“Not entirely, imperial highness. They are sold abroad, but they cost a great deal of money, more than most people are willing to spend on something that does not reproduce itself.” He turned a little as one of the young ladies of the merchant class rode past. “Unlike that mare, for example, imperial highness.”
“I had not thought of it that way, Captain. An excellent point.” After they had ridden half-way back to the palace, Kiara observed, “I too remember things.”
He seemed to straighten up, as if a cavalry man could ever bring himself to slump while in the saddle. “A good memory is a valuable thing, imperial highness.”
“So are good memories.” He did not respond so she added, “I enjoy revisiting them on occasion, but new experiences are also desirable.”
As she had hoped, had prayed, he took the hint. “And memories of desire pale before true experience.” A guardsman riding the other direction saluted and he added, “or so the poets claim. Perhaps, imperial highness, you will find opportunity for new experiences.”
She did, with him. The park around the summer palace became one of their favorite spots to ride to, and the gardeners trimmed back overgrown hedges and branches to reveal a jump course there, one better suited to her abilities. As before, Pawl claimed his husbandly right, although she did not become pregnant until midwinter this time.
The boy greatly resembled Kiara but with Gerald’s eyes. They were also Great Pjtor’s eyes, and when Kiara presented the boy to Empress Molly Olga upon her majesty’s return from a spiritual retreat, she did so with the words, “Truly the blood of his Imperial Majesty Pjtor the First runs strong in his heirs.”
The empress studied the baby, his mother, and looked past Kiara to Pawl, who stared out the window. Then she smiled and took the bundle. “Indeed it does. My nephew has done well. As have you.” Kiara curtsied and stepped out of the way as the old woman, steadied by two footmen, paraded the child around the room, showing him off. Kiara turned, following with her eyes, and caught Pawl smirking at her.
Two days later he called her to a special outing, leading the way to a pavilion in the gardens. There she found a meal set out for four. Kiara’s heat began to sink as Antonia Karlov walked up the two steps, simpered at Pawl and stared down her nose at Kiara. A confused Capt. Gerald Eklund trailed behind, his face flushing then going pale as he realized what had transpired.
“I know.” Pawl gloated. “Now you know that I know. Let us have no more hiding, shall we.” He patted Antonia Karlov on the shoulder. “You have yours and I have mine, and I like mine better anyway. She doesn’t poke her oversize nose into my affairs.” He giggled. “Sit, sit, don’t waste food.” He giggled again, a strange sound that made Kiara and Gerald share a concerned look.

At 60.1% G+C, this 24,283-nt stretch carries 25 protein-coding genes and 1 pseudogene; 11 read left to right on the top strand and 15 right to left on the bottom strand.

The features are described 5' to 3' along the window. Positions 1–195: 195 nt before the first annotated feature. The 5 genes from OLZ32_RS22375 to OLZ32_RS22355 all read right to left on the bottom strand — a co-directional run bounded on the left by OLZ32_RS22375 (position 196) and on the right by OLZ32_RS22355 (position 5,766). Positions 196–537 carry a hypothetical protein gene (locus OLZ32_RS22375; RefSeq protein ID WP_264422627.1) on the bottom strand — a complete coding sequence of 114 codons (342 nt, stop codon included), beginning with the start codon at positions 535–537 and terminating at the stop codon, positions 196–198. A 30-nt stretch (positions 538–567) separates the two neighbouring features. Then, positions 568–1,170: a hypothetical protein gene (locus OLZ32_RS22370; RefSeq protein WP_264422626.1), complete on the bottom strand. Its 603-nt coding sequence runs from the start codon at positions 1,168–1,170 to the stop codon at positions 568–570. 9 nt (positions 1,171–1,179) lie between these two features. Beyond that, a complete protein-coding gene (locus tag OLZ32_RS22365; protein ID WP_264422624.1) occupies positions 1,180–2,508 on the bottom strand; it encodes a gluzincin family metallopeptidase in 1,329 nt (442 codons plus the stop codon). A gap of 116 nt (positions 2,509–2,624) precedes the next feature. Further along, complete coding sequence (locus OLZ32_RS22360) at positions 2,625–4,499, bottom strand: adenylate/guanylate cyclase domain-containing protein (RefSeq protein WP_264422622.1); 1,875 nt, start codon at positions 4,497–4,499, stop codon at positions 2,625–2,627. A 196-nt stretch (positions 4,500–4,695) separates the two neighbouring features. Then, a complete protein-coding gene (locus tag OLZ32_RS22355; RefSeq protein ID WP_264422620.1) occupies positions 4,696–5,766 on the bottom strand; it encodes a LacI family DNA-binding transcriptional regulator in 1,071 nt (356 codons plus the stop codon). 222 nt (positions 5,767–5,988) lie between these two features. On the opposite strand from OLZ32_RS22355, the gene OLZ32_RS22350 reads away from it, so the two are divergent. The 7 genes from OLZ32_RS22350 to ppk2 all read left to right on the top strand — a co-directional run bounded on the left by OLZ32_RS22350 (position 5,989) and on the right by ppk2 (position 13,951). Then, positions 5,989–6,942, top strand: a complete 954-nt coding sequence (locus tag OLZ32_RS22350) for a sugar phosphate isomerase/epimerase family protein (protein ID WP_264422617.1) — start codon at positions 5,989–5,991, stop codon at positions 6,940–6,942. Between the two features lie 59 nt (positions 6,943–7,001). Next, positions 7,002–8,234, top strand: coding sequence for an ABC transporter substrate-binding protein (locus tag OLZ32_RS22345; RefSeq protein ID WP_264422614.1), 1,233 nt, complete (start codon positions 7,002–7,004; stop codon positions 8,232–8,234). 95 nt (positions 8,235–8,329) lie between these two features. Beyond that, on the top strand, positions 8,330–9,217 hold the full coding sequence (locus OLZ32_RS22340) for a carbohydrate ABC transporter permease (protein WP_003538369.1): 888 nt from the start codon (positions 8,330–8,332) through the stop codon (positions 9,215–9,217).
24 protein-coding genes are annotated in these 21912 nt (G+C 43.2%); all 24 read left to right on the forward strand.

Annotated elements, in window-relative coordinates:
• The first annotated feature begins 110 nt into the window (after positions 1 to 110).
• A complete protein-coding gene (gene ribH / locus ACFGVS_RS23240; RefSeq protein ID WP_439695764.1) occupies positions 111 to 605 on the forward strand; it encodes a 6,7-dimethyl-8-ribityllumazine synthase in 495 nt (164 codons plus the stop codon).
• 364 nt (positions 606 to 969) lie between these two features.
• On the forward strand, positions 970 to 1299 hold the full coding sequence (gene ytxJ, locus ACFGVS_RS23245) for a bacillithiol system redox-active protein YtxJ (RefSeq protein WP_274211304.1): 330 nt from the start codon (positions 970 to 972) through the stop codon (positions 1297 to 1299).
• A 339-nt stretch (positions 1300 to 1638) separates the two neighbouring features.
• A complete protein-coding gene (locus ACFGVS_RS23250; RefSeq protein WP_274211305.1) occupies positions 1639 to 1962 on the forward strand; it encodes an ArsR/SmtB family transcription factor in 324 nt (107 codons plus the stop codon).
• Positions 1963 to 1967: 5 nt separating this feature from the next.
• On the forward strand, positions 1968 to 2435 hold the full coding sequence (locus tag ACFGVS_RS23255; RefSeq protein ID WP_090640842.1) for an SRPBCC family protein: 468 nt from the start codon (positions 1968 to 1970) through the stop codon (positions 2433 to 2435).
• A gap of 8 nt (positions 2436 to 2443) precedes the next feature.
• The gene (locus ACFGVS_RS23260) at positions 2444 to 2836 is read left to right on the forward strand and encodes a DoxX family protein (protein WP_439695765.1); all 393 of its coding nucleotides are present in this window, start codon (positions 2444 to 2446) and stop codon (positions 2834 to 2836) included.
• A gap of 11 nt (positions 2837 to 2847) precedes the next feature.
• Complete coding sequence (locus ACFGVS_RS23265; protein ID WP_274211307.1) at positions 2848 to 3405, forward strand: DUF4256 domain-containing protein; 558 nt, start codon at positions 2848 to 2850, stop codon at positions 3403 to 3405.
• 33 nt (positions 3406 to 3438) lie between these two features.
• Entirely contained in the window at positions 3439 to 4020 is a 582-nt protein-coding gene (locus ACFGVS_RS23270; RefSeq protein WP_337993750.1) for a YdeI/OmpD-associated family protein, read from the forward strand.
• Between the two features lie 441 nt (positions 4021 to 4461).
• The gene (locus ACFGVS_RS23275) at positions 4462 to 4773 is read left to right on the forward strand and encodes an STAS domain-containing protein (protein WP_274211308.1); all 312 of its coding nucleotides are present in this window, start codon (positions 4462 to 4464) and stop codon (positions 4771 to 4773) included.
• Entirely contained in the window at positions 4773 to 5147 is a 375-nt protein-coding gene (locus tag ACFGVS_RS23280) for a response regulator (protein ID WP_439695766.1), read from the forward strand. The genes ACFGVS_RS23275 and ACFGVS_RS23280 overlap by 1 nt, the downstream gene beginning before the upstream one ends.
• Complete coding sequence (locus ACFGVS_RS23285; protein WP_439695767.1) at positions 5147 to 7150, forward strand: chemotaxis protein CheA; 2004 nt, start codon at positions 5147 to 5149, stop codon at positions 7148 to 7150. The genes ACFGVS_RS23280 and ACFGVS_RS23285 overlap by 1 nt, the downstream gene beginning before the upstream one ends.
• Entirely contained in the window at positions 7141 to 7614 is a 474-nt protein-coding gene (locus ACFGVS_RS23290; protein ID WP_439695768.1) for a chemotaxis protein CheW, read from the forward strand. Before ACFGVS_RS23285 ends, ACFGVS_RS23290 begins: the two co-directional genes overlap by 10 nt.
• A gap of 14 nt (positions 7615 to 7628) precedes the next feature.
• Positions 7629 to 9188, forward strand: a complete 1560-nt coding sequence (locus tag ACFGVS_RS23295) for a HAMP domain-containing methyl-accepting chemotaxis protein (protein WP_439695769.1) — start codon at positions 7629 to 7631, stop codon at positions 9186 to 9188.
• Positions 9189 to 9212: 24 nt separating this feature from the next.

From then on, Pawl introduced Miss Karlov as his official mistress, although not when the empress could hear. Kiara and Gerald acted more circumspectly. Pawl did not seem to care if anyone challenged his wife’s naming of him as the father of her children, but Kiara did, for the sake of the empire. Gerald agreed and told her so one night as they lay in her bed. After her second pregnancy Pawl had given her a separate set of rooms from his, and she suspected that his relationship with the Karlov niece had begun then. Now she and Gerald shared a bed rather than a bench in the garden. He stroked her arm and shoulder, then caressed her breast. “My lady, has anyone challenged the paternity of your children?”
“No, and the empress has made it clear that she thinks Adam Pawlson Geert Boris Landis is just like Great Pjtor in every way, except size.” She chuckled. “I doubt anyone will gainsay her. And it could well be her grandfather’s blood, since I am told that Pawl’s sister had dark hair, dark eyes, and would probably have been tall and sturdy had she lived.” She’d died of the summer complaint and a cut foot that developed wound rot. Godown have mercy, but if someone finds a way to heal or prevent wound rot and child-bed deaths, it will be even better than regaining the ability to travel fast over distances.
She felt him relaxing beside her. “That is good to know.”
“Yes, it is. Things are unsettled enough as it is without that stirring up that sort of trouble.”
“Selah, may Godown Himself hear your words my lady.”
(C) 2017 Alma T. C. Boykin All Rights Reserved